This week's question comes from Riley H. of San Francisco:
Q: "I read the verdict in the Trayvon Martin case with disbelief. How is it that an unarmed man can be shot and killed by a person who isn't even a policeman? Are we going to start shooting aggressive panhandlers?"
A: This question is timely in more than one sense as our country deals with the social and racial tensions that now flow into the streets. I am involved in a trial in Stockton where an unarmed, mentally disabled Pakistani man (A.A.) was fatally shot by an armed messenger (J.Z.) who worked for Guarda, an armored car service. The basic facts: A.A., 25 years old, with no prior criminal history and suffering from a manic episode (he had bipolar disorder), pulled into a Bank of the West parking lot in Stockton and parked at an angle in two spaces. His pregnant wife was in the car, unaware of what was happening.
At the same time, J.Z. pulled into the lot in a large armored truck. J.Z., trained to drive by if anything looked askew, was concerned with the badly parked car and the man standing beside it in a "suspicious manner." Disregarding his training, he had the driver stop the vehicle, exited and began staring at A.A. because he thought A.A. was trying to make him feel "small, belittle him, demonstrate control over the situation, threaten him and make him feel week." All this from a look.
At this point, ego became involved — guns and ego don't mix. J.Z., trained to leave if he felt this way, decided instead to show he was not weak and jogged past A.A. into the bank. While inside, A.A. came into the bank and, again, J.Z. started a "staring contest" with A.A. thinking that something was "wrong with him, he didn't look right."
Instead of leaving as trained, he nodded his head and said "What's up?" to A.A. because, "I didn't want him to think I was a punk." A.A. walked down the row of teller windows to the far end and asked a teller, in a normal voice, "Give me your money." She said "What?" to which he replied, "Give me your money." She said she couldn't as the cash can was locked, and he turned and said, "I'll take her money," pointing to another teller.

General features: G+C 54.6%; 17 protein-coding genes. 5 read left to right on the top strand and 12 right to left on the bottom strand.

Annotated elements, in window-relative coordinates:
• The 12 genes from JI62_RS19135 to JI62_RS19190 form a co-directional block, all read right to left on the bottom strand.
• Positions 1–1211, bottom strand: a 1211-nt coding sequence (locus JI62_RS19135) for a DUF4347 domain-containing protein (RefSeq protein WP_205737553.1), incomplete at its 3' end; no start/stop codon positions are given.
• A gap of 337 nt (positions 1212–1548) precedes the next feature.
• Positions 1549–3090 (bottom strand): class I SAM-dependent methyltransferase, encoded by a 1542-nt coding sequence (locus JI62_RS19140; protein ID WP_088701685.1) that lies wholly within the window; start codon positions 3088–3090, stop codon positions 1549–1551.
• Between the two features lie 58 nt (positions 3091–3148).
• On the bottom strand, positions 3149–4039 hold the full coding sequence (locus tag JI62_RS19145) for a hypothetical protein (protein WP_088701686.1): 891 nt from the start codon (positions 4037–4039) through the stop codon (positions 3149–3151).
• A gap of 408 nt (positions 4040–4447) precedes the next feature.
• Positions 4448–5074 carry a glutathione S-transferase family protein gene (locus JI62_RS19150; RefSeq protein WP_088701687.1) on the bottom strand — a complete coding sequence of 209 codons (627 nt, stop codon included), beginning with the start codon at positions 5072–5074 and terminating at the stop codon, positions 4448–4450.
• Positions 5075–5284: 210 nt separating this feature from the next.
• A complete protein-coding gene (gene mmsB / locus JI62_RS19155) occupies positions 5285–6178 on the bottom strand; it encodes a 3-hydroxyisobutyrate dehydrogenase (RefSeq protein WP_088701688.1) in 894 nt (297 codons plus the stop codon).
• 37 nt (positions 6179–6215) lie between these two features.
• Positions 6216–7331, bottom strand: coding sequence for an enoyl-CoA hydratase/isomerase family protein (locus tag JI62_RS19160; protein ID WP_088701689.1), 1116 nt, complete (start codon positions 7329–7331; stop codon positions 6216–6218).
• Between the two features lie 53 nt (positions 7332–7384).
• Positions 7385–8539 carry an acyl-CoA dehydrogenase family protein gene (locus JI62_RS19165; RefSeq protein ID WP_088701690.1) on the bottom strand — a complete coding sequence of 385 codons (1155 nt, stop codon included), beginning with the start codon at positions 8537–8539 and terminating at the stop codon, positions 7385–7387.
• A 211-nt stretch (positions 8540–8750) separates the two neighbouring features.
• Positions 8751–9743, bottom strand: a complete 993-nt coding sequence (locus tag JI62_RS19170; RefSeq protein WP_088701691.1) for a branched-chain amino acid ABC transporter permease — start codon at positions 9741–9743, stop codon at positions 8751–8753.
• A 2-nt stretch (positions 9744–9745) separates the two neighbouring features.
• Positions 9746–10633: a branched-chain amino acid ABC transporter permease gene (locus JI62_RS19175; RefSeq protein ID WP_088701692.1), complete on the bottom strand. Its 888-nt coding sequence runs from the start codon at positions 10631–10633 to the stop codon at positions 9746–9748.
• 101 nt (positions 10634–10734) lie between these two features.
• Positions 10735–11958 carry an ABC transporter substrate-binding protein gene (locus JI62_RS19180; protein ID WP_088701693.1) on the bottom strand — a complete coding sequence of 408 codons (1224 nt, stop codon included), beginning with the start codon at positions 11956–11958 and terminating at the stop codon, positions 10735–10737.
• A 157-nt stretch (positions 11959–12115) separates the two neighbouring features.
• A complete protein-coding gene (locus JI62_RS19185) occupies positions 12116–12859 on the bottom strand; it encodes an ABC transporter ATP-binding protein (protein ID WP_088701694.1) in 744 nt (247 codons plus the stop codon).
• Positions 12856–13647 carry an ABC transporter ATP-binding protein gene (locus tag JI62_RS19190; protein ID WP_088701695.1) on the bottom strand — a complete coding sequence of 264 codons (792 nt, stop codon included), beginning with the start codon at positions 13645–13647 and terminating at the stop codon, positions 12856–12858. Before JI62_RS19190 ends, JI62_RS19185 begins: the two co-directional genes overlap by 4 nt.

J.Z., aware of what was happening, again violated his training to not act as a protector of others and to leave if there was any possibility of a robbery. As A.A. approached the second teller, she pulled the cash off the counter and A.A. then said, "I'll take his money," pointing at J.Z. and the exit. J.Z. had been told that "the money was not worth killing over or dying for," and was trained to reduce the risk of danger by giving over the money if asked or by throwing it off to the side. He chose not to and, instead, created a showdown.
Multiple witnesses said A.A. never showed any weapon, made no threat of violence, and only said, "Give me the bag." As A.A. approached, J.Z. testified, he held his left hand out toward A.A. and said "Stop." This testimony revealed that the hand J.Z. held out was the one holding the bag, the item A.A. was asking for. As A.A. bent forward to reach for the bag, J.Z., without any warning, pulled out his 9 mm Glock and fired one bullet into A.A.'s upper abdomen. The bullet perforated an artery and lodged into A.A.'s sacrum, showing he was bent over at more than a 45-degree angle at the time he was shot. A.A. had never touched the courier, nor had he threatened him or anyone with harm. He was just mentally ill and wanted the bag (containing approximately $3,000).
As A.A. lay on the ground dying, the guard jumped over him and said "If you move, I will blow your [expletive] brains out." Photos show the guard holding his belt like he was in an old Western movie. One witness called it the coolest thing he ever saw, like a video game.
The district attorney didn't have the courage to charge the case, so the family hired a trial lawyer to seek justice and better training for armed guards.
Our claim, wrongful death, is based on the negligence of the guard (shooting an unarmed, nonviolent, mentally disabled man) and the failure of Guarda to train armed couriers on how to deal with mentally ill people.
In essence, there was one person capable of making decisions in the bank that day, J.Z., and he violated every rule of his training, creating the ultimate showdown to prove he was not a punk. Their defense was self-defense — "a reasonable fear of bodily harm or death." We made a decision to try the case in front of a judge out of fear of racial bias against our clients, the wife and child of the deceased. To read more, go to Dolanlawfirm.com and search "A.A. trial."
Next week, more on when shooting is justified and California's own Stand Your Ground (tough guy) Law.
Christopher B. Dolan is owner of the Dolan Law Firm. Email questions to firstname.lastname@example.org.